Quest added that the Army uses the same system on its helicopters stationed in the Middle East, which resulted in blade lives jumping from 20 to 200 flight hours.
Robinson Helicopter’s position is that delamination is not a problem if operators follow the maintenance manual’s requirement to ensure that all blade surfaces remain completely painted, thus sealing out moisture. Quest counters that Airwolf’s tape kits, which sell for $1,200 for the R22 and $2,500 for the R44, are more cost-effective than repainting a blade when sections become exposed through regular wear and tear.
Vendors are pushing the state of the art in composites inspection and repair. Thermal Wave Imaging of Ferndale, Mich., for instance, has worked with the U.S. Navy to develop a portable thermal inspection system for detecting subsurface flaws in metal and composite structures. According to the company, its ThermoScope system uses a unique approach to processing infrared image data to detect delamination, corrosion and small amounts of fluid infiltration "that were previously undetectable by thermal inspection methods." The system has been used on components for U.S. Marine Corps Bell/Boeing V-22s and Boeing CH-46s and U.S. Army Boeing AH-64s and CH-47s and Sikorsky UH-60s. (A CH-46 main rotor blade root crack is shown in the ThermoScope image on page 32.)
In the end, whether the issue is trying to detect, repair or prevent problems, rotor blades take very good care of people. It’s very important that we take good care of them, too.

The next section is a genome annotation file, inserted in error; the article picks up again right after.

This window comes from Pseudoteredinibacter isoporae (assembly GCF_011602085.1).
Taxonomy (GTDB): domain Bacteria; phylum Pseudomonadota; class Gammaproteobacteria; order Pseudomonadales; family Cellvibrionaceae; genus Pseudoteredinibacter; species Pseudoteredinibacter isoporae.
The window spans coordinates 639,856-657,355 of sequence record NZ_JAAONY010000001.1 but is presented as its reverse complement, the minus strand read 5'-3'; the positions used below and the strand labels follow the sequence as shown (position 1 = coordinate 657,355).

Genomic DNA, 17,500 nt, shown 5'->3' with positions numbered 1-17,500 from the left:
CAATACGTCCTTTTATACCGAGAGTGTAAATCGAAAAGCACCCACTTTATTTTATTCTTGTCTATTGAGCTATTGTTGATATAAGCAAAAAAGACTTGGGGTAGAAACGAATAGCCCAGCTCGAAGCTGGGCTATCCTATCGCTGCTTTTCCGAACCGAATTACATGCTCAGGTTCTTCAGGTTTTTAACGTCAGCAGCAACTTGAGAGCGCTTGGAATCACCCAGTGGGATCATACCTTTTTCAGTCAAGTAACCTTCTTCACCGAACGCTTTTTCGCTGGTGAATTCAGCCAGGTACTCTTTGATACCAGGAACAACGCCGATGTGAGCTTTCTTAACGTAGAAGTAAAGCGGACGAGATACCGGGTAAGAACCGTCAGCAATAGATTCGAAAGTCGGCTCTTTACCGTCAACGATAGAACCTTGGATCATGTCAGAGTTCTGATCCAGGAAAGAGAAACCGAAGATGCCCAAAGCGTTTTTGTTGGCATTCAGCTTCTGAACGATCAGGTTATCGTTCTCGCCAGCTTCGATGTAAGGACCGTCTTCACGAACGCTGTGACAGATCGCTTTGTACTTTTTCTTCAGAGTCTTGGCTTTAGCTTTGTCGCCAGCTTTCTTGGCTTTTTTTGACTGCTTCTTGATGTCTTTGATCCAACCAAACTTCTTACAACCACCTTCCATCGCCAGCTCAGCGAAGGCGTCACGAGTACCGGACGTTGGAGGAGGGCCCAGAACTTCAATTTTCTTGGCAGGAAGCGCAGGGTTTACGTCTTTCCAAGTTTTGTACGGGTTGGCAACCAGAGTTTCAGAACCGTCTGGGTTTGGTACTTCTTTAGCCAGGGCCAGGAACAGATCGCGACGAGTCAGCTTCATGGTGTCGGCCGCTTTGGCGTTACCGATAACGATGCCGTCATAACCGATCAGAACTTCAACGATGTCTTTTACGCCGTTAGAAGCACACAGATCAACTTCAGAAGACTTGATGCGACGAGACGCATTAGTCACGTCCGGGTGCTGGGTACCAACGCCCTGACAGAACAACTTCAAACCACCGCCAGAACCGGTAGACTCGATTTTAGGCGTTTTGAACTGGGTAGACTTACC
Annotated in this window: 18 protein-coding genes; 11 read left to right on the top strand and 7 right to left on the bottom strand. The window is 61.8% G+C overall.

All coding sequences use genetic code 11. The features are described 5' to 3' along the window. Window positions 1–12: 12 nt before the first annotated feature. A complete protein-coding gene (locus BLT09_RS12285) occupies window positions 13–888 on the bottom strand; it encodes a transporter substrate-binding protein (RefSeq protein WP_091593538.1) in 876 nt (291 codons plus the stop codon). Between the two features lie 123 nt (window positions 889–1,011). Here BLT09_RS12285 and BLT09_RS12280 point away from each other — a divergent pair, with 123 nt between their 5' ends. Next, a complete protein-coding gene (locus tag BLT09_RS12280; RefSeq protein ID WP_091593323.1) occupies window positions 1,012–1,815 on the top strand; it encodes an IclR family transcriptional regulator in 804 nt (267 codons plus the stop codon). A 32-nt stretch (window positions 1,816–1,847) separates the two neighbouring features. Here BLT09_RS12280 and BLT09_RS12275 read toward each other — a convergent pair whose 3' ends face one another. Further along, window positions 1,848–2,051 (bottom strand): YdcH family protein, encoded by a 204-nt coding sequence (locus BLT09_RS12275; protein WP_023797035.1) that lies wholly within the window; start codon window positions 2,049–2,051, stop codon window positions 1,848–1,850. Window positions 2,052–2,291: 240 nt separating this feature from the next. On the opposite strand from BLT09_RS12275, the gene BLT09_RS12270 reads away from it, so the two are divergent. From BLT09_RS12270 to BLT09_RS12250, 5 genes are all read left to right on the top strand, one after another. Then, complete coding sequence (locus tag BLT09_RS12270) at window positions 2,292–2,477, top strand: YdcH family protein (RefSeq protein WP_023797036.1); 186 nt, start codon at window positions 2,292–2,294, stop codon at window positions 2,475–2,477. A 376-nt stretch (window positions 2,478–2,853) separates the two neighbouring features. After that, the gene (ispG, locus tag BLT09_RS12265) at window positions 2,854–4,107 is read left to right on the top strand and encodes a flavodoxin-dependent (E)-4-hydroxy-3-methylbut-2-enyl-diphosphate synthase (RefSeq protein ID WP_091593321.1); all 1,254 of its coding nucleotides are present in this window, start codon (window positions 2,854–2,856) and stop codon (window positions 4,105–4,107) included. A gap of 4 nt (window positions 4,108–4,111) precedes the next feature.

Life-Cycle Costs a Key Design Concern for BERP 4
AgustaWestland’s design, development and production of its new BERP 4 main rotor blades have pushed the boundaries of the practical use of composite materials in helicopter components. AgustaWestland’s efforts are only the latest in that regard, the development and fielding of the NH90 transport helicopter still being the most notable. A product of the partnership of AgustaWestland, Eurocopter and Stork Fokker Aerospace, the NH90 airframe is made entirely of composites. But the BERP 4 effort is noteworthy, too.
The British Experimental Rotor Program had seven goals for the fourth-generation blades: reduced initial and life-cycle costs, reduced rotor vibration at high and low speeds, improved hover and forward flight performance, improved damage tolerance, increased erosion resistance and reduced signatures. Achieving the first two concerning costs required rethinking how rotor blades are produced and maintained throughout their service lives, which drove a number of innovations that AgustaWestland officials say will filter down to blades for all their helicopters. One example? AgustaWestland developed removable blade caps to simplify repair of damage when blade tips strike objects.
The largely composite BERP 4 blades are entering service this year on AW101s operated by the U.K. Royal Air Force. The test AW101 that achieved certification of the BERP 4 blades is shown below. AW101s fitted with BERP 4 blades have also been flown at weights up to 36,376 lb (16,500 kg) — 4,189 lb (1,900 kg) more than the normal Merlin gross weight.